A layer of charged particles, called the ionosphere, surrounds Earth, extending from about 50 to 400 miles above the surface of the planet. Credit: NASA’s Goddard Space Flight Center/Duberstein

Using a range of different electromagnetic signals, each of the teams will send signals back and forth across the path of totality. By monitoring how their signals propagate from transmitter to receiver, they can map out changes in ionospheric density. The teams will also use these techniques to collect data before and after the eclipse, so they can compare the well-defined eclipse response to the region’s baseline behavior, allowing them to discern the eclipse-related effects.

Probing the Ionosphere

The ionosphere is roughly divided into three regions in altitude based on what wavelength of solar radiation is absorbed: the D, E and F, with D being the lowermost region and F, the uppermost. In combination, the three experiment teams will study the entirety of the ionosphere.

Marshall and his team, from the University of Colorado Boulder, will probe the D-region’s response to the eclipse with very low frequency, or VLF, radio signals. This is the lowest and least dense part of the ionosphere—and because of that, the least understood.

“Just because the density is low, doesn’t mean it’s unimportant,” Marshall said. “The D-region has implications for communications systems actively used by many military, naval and engineering operations.”

Marshall’s team will take advantage of the U.S. Navy’s existing network of powerful VLF transmitters to examine the D-region’s response to changes in solar output. Radio wave transmissions sent from Lamoure, North Dakota, will be monitored at receiving stations across the eclipse path in Boulder, Colorado, and Bear Lake, Utah. They plan to combine their data with observations from several space-based missions, including NOAA’s Geostationary Operational Environmental Satellite, NASA’s Solar Dynamics Observatory and NASA’s Ramaty High Energy Solar Spectroscopic Imager, to characterize the effect of the Sun’s radiation on this particular region of the ionosphere.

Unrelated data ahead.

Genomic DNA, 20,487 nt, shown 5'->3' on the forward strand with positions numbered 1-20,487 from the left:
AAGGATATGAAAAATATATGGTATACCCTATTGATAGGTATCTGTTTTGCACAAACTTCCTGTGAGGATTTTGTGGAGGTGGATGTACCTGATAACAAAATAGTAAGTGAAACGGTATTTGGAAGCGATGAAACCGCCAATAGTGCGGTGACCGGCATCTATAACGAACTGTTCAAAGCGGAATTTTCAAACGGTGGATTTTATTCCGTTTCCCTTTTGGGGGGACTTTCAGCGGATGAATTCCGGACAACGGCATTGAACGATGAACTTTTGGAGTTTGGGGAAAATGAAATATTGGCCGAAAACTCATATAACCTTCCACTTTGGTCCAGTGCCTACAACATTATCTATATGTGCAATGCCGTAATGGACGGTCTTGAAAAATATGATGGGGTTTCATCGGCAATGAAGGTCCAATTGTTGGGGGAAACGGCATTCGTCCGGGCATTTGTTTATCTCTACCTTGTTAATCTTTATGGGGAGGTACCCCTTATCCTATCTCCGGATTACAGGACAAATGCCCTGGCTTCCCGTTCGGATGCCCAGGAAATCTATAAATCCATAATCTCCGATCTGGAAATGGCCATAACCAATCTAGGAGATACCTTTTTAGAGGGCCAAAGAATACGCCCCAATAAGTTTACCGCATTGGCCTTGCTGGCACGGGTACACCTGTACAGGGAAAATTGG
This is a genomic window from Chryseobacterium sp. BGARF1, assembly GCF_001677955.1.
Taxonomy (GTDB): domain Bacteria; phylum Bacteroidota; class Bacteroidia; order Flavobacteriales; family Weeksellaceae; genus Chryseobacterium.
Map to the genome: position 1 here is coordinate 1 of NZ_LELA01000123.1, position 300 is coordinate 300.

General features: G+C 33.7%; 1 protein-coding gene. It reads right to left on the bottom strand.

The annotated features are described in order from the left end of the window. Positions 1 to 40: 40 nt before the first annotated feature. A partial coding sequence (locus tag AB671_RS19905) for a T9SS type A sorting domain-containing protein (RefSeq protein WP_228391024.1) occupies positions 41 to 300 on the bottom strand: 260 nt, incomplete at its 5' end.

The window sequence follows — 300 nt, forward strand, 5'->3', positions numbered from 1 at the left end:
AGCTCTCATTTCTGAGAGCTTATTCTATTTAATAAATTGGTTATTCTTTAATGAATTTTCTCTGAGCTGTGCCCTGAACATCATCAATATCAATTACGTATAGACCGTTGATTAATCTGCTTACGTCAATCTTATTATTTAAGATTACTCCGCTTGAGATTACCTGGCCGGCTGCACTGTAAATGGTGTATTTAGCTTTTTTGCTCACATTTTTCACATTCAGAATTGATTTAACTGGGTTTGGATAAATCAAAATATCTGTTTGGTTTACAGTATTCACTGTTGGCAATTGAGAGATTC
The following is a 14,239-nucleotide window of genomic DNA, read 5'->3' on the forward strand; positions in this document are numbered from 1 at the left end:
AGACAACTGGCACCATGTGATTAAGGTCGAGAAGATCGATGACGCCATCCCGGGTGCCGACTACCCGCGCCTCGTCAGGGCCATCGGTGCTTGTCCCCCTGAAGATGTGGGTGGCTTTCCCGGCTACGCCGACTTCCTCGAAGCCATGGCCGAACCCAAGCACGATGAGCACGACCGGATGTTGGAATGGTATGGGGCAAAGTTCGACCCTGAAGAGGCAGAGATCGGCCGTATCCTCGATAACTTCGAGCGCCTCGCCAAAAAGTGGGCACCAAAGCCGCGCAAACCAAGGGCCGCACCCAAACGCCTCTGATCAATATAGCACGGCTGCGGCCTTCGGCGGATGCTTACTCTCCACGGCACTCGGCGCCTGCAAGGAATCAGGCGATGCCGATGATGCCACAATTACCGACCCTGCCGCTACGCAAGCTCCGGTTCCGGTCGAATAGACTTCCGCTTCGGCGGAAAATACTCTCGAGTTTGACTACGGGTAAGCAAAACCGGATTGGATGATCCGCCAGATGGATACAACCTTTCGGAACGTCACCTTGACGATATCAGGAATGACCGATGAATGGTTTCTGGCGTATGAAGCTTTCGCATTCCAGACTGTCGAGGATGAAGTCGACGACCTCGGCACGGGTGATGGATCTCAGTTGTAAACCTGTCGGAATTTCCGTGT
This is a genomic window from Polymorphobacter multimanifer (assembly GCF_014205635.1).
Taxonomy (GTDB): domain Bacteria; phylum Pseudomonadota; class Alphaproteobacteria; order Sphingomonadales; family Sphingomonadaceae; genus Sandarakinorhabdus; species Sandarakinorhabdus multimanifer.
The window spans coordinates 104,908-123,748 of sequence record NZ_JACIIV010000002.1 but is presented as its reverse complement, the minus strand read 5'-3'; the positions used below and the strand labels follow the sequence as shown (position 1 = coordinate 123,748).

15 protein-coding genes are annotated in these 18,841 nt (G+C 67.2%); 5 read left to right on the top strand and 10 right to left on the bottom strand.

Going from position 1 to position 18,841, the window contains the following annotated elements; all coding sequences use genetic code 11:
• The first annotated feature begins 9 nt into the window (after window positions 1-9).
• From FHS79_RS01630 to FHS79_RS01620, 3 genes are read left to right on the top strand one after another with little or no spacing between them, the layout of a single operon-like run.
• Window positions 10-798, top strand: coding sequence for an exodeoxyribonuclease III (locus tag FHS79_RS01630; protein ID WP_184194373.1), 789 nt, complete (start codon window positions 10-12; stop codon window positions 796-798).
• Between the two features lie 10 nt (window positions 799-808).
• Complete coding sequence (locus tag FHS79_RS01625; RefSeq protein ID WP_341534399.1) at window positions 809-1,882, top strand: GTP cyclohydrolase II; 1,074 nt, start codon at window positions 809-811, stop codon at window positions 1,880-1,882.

During typical day-night cycles, the ionosphere — shown in purple and not-to-scale in this image — waxes and wanes with the Sun. The total solar eclipse will cut off this region’s source of ionizing radiation. Credit: NASA’s Goddard Space Flight Center/Duberstein

Erickson and team will look further up, to the E- and F-regions of the ionosphere. Using over 6,000 ground-based GPS sensors alongside powerful radar systems at MIT’s Haystack Observatory and Arecibo Observatory in Puerto Rico, along with data from several NASA space-based missions, the MIT-based team will also work with citizen radio scientists who will send back and forth over long distances across the path.

MIT’s science team will use their data to track travelling ionospheric disturbances—which are sometimes responsible for space weather patterns in the upper atmosphere—and their large-scale effects. These disturbances in the ionosphere are often linked to a phenomenon known as atmospheric gravity waves, which can also be triggered by eclipses.

“We may even see global-scale effects,” Erickson said. “Earth’s magnetic field is like a wire that connects two different hemispheres together. Whenever electrical variations happen in one hemisphere, they show up in the other.”

Earle and his Virginia Tech-based team will station themselves across the country in Bend, Oregon; Holton, Kansas; and Shaw Air Force Base in Sumter, South Carolina. Using state-of-the-art transceiver instruments called ionosondes, they will measure the ionosphere’s height and density, and combine their measurements with data from a nation-wide GPS network and signals from the ham radio Reverse Beacon Network. The team will also utilize data from SuperDARN high frequency radars, two of which lie along the eclipse path in Christmas Valley, Oregon, and Hays, Kansas.

“We’re looking at the bottom side of the F-region, and how it changes during the eclipse,” Earle said. “This is the part of the ionosphere where changes in signal propagation are strong.” Their work could one day help mitigate disturbances to radio signal propagation, which can affect AM broadcasts, ham radio and GPS signals.

Ultimately, the scientists plan to use their data to improve models of ionospheric dynamics. With these unprecedented data sets, they hope to better our understanding of this perplexing region.

“Others have studied eclipses throughout the years, but with more instrumentation, we keep getting better at our ability to measure the ,” Erickson said. “It usually uncovers questions we never thought to ask.”